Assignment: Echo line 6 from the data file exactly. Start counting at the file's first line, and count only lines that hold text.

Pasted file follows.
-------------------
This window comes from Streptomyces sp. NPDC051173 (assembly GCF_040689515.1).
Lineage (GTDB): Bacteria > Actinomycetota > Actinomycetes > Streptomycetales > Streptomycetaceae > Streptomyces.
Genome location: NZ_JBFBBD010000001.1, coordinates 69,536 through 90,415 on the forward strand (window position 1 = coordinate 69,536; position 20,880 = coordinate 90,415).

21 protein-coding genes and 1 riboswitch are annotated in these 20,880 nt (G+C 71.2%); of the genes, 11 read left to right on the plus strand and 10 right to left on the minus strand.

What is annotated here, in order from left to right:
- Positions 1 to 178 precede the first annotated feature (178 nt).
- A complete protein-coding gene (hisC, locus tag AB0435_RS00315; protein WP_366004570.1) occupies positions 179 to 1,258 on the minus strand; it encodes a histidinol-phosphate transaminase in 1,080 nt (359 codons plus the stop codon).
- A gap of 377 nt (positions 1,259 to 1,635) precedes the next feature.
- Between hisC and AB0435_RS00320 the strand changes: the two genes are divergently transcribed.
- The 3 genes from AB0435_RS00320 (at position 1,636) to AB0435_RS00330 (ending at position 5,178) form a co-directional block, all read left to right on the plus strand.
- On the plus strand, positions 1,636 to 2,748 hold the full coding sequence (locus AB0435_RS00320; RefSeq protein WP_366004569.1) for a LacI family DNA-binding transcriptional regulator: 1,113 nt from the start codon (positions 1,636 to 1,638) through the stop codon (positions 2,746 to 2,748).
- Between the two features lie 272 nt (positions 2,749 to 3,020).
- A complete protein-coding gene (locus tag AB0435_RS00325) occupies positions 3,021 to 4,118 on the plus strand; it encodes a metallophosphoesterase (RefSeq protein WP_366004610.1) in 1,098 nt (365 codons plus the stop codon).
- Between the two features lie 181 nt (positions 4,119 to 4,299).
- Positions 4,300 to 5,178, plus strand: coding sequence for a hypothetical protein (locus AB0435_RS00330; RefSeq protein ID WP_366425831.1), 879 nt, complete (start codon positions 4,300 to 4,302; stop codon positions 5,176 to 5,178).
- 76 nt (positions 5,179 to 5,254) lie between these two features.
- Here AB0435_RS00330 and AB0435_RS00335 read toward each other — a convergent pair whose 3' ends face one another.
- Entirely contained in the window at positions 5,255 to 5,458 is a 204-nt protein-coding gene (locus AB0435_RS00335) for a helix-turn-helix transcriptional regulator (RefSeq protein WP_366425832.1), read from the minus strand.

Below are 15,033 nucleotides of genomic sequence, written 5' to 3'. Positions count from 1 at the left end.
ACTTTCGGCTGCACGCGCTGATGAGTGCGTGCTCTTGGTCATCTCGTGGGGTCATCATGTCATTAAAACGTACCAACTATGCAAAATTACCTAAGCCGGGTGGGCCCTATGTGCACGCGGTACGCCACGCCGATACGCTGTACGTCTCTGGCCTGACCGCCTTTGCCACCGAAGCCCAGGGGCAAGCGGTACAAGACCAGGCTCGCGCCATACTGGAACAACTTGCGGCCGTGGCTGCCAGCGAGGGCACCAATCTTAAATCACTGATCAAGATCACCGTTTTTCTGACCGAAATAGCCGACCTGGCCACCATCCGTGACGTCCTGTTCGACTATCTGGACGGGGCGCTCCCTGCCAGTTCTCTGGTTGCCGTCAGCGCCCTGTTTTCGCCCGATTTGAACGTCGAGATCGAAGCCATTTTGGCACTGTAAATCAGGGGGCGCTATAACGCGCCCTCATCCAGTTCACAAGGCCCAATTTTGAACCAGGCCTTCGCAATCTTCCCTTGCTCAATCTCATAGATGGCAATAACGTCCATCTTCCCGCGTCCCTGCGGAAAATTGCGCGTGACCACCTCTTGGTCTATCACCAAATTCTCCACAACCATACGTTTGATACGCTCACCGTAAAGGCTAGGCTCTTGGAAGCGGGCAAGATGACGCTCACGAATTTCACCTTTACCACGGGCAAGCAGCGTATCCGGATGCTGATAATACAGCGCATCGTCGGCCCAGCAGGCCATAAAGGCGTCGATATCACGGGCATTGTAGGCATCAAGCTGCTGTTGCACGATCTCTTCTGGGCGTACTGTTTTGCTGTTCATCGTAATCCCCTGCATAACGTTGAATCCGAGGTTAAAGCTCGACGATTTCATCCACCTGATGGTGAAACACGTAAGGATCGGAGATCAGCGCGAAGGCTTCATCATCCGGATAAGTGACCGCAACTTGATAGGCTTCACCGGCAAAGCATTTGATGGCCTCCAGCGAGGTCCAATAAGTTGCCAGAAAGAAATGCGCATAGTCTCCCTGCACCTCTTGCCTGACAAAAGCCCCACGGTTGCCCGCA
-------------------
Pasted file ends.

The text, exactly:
- Positions 1 to 178 precede the first annotated feature (178 nt).